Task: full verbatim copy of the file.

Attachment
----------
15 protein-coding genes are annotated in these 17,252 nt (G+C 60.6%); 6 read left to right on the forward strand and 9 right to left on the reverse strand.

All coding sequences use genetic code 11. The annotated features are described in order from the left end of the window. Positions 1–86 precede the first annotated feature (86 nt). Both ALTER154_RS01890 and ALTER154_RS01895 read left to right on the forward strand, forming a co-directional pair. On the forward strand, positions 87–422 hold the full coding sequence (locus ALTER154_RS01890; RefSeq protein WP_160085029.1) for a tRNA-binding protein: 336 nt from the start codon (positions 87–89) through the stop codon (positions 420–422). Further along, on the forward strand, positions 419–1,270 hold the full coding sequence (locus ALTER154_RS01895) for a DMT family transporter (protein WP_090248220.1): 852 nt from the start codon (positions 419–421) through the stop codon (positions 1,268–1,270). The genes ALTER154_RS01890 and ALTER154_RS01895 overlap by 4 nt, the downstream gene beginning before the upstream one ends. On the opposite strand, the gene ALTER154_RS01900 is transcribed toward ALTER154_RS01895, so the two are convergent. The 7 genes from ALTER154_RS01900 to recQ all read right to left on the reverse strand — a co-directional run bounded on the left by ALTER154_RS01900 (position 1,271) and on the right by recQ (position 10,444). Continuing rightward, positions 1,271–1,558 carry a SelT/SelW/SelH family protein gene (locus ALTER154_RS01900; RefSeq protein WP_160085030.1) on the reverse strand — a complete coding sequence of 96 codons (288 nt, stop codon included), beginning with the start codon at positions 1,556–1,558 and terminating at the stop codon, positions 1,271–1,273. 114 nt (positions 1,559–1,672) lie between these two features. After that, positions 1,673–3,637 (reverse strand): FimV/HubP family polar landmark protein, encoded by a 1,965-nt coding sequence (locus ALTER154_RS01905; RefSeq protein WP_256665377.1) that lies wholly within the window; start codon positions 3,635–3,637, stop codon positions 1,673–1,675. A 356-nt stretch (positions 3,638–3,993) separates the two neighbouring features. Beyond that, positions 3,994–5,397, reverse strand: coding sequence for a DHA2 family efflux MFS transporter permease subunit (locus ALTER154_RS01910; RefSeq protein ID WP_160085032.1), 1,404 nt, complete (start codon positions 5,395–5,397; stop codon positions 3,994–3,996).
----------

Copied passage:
15 protein-coding genes are annotated in these 17,252 nt (G+C 60.6%); 6 read left to right on the forward strand and 9 right to left on the reverse strand.

All coding sequences use genetic code 11. The annotated features are described in order from the left end of the window. Positions 1–86 precede the first annotated feature (86 nt). Both ALTER154_RS01890 and ALTER154_RS01895 read left to right on the forward strand, forming a co-directional pair. On the forward strand, positions 87–422 hold the full coding sequence (locus ALTER154_RS01890; RefSeq protein WP_160085029.1) for a tRNA-binding protein: 336 nt from the start codon (positions 87–89) through the stop codon (positions 420–422). Further along, on the forward strand, positions 419–1,270 hold the full coding sequence (locus ALTER154_RS01895) for a DMT family transporter (protein WP_090248220.1): 852 nt from the start codon (positions 419–421) through the stop codon (positions 1,268–1,270). The genes ALTER154_RS01890 and ALTER154_RS01895 overlap by 4 nt, the downstream gene beginning before the upstream one ends. On the opposite strand, the gene ALTER154_RS01900 is transcribed toward ALTER154_RS01895, so the two are convergent. The 7 genes from ALTER154_RS01900 to recQ all read right to left on the reverse strand — a co-directional run bounded on the left by ALTER154_RS01900 (position 1,271) and on the right by recQ (position 10,444). Continuing rightward, positions 1,271–1,558 carry a SelT/SelW/SelH family protein gene (locus ALTER154_RS01900; RefSeq protein WP_160085030.1) on the reverse strand — a complete coding sequence of 96 codons (288 nt, stop codon included), beginning with the start codon at positions 1,556–1,558 and terminating at the stop codon, positions 1,271–1,273. 114 nt (positions 1,559–1,672) lie between these two features. After that, positions 1,673–3,637 (reverse strand): FimV/HubP family polar landmark protein, encoded by a 1,965-nt coding sequence (locus ALTER154_RS01905; RefSeq protein WP_256665377.1) that lies wholly within the window; start codon positions 3,635–3,637, stop codon positions 1,673–1,675. A 356-nt stretch (positions 3,638–3,993) separates the two neighbouring features. Beyond that, positions 3,994–5,397, reverse strand: coding sequence for a DHA2 family efflux MFS transporter permease subunit (locus ALTER154_RS01910; RefSeq protein ID WP_160085032.1), 1,404 nt, complete (start codon positions 5,395–5,397; stop codon positions 3,994–3,996).